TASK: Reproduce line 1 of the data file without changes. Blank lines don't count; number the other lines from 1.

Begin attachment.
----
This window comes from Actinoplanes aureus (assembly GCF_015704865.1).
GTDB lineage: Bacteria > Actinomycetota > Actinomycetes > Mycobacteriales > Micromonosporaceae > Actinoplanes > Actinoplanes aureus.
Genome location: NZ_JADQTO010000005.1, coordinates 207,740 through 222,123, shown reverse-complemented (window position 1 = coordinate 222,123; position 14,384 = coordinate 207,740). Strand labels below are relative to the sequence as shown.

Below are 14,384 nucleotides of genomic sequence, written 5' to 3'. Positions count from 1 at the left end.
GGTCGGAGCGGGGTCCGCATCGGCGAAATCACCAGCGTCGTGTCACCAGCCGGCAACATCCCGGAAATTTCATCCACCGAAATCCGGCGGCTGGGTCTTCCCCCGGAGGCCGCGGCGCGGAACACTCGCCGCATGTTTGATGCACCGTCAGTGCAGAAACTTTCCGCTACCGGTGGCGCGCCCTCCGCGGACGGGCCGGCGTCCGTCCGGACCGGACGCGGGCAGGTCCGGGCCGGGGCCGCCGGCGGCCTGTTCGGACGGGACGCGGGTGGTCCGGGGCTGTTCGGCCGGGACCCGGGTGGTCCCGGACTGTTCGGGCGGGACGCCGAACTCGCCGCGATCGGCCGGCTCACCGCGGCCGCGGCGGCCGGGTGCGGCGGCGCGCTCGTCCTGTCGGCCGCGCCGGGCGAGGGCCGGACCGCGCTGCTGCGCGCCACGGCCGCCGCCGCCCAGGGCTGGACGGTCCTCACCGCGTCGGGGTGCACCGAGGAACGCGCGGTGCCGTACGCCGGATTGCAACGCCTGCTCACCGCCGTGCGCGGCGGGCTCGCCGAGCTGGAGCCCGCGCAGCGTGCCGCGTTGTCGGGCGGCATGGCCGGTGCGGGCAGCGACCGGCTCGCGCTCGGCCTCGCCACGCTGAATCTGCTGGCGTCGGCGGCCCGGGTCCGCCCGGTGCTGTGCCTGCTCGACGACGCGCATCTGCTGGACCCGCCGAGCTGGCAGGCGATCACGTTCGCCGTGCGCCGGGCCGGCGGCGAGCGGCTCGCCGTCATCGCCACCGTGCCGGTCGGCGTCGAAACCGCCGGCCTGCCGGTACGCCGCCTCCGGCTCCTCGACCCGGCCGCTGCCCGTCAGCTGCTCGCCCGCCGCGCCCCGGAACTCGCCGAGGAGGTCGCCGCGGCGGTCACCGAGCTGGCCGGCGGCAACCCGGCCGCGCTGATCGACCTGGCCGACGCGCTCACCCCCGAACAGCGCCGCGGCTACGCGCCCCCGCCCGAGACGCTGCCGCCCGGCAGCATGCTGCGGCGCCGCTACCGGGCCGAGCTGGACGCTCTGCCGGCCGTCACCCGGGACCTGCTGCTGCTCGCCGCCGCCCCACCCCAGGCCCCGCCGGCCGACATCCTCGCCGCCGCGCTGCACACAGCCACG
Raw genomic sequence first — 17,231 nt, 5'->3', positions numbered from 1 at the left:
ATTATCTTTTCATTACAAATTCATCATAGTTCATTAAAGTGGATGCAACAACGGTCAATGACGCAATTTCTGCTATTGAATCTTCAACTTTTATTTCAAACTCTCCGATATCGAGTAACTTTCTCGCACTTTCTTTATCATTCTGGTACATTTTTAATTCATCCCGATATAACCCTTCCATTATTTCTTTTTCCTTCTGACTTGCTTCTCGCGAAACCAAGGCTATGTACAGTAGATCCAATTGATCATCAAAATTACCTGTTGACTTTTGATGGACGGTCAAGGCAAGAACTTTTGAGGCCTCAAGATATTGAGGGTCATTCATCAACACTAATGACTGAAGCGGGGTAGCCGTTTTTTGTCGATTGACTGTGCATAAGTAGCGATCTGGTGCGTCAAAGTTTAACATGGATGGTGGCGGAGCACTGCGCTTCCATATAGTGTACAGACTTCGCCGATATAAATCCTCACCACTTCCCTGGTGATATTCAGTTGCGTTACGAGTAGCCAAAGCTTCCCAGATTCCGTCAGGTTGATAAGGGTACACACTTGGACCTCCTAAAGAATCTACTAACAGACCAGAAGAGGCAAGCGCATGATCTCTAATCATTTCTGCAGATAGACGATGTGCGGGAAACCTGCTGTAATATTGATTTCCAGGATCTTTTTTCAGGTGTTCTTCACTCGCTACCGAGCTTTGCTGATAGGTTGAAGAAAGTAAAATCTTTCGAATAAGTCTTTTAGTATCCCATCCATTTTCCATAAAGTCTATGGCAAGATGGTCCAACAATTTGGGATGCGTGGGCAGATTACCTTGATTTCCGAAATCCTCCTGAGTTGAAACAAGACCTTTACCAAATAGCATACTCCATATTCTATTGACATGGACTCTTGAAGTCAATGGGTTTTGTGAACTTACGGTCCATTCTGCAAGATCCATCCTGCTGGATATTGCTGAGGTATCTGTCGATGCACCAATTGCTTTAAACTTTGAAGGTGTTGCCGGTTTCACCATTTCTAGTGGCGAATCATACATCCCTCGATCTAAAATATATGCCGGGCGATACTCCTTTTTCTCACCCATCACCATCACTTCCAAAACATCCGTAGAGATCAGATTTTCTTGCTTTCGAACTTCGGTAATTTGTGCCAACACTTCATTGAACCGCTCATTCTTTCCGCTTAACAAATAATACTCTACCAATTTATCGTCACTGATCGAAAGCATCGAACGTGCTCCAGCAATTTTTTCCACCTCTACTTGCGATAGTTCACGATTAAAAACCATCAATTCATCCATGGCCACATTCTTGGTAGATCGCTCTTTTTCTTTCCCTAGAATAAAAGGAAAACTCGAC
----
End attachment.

This window comes from Actinoplanes aureus (assembly GCF_015704865.1).